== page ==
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Timescale and sedimentation rates

Although the Arctic Basin is virtually landlocked and receives an abundant input of freshwaters from the surrounding continents (Aagard and Carmack, 1989), it has long been believed that the sedimentation rates in the Arctic Basin during the Quaternary and late Tertiary were ~1 mm/k.y. (Clark, 1970, 1971, 1974, 1990, 1996; Clark et al., 1980; Witte and Kent, 1988). These early estimates were based primarily on the paleomagnetic stratigraphy of relatively short gravity and piston cores. More recently, a review of these and other data (Backman et al., 2004), along with an evaluation of sedimentation rates based on a consideration of bedrock ages and total sediment thickness, gave estimates of long-term sedimentation rates that are ~10 times higher than previously thought (i.e., ~1 cm/k.y.). This estimate is borne out by inspection of Figure F7A, which shows ~410 m of sediment overlying what is believed to be the ~57 Ma rifting unconformity.

Here we consider all biostratigraphic, lithostratigraphic, and paleomagnetic data that provide time control in the sedimentary sections recovered during Expedition 302. All sites are located within 16 km of each other (Fig. F18A, F18B). Because of the very flat-lying section of relatively uniform thickness on the Lomonosov Ridge, all sites cored are correlated based on lithostratigraphy, chemostratigraphy, and the MSCL core logs. We treat all the material recovered as increments of a single section and calculate sedimentation rates for this integrated section as a whole.


One reason that it has been difficult to establish sedimentation rates for the Arctic Ocean sediments is that there are very few microfossils preserved in the upper part of the sedimentary section (Backman et al., 2004). Carbonate microfossils are extremely sparse below the Holocene and disappear altogether within the Pleistocene. Siliceous microfossils are also absent below the uppermost thin layer of Holocene sediments, in which they are rare. Thus, it has been difficult to use biostratigraphy as a guide to aid interpretations of paleomagnetic stratigraphies. In the sections recovered during Expedition 302, we depend almost exclusively on organic microfossils (dinoflagellate cysts) for biostratigraphic control. This is especially true for the Neogene, where siliceous microfossils are absent and where carbonate microfossils are poorly preserved and largely absent.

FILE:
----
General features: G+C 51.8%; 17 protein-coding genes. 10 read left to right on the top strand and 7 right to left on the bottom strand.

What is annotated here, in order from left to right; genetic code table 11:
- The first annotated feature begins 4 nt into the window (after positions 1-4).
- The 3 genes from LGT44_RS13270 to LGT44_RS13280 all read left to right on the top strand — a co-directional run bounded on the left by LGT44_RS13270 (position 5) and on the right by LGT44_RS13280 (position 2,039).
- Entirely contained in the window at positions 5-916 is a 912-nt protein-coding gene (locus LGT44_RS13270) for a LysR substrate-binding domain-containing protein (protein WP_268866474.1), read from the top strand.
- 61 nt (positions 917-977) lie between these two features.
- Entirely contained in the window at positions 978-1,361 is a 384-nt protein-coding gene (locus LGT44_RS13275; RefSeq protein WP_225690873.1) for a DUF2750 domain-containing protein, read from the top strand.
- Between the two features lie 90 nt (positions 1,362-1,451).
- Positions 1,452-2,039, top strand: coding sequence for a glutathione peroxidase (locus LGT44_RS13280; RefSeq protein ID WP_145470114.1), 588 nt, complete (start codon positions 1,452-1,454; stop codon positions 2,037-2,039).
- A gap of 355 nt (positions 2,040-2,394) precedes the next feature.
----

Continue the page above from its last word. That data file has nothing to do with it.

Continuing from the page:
In the Paleogene, dark organic-rich sediments were recovered that contained abundant siliceous microfossils (diatoms, silicoflagellates, and ebridians) in addition to rich dinoflagellate assemblages. In one short middle Eocene interval, a few specimens of radiolarians were also found; however, all the other assemblages indicate a predominantly brackish water environment in which radiolarians are not commonly present. The brackish water, high-latitude diatom, silicoflagellate, and ebridian assemblages are not well calibrated to the paleomagnetic timescale. Dinoflagellate stratigraphy, however, is well suited for more brackish water environments and has recently been tied to paleomagnetic records and to well-dated calcareous nannofossil stratigraphies in the Norwegian Sea and other high- to mid-latitude areas (Eldrett et al., 2004; Firth, 1996; Mudge and Bujak, 1996; Bujack and Mudge, 1994; Brinkhuis, 1994).

First and last occurrences of important organic microfossils are given in Table T27. The silicoflagellate biostratigraphic datums are given in Table T28. The diatom biostratigraphic datums are listed in Table T29, and the foraminifer and the calcareous nannofossil datums are given in Table T30.

Paleomagnetic stratigraphy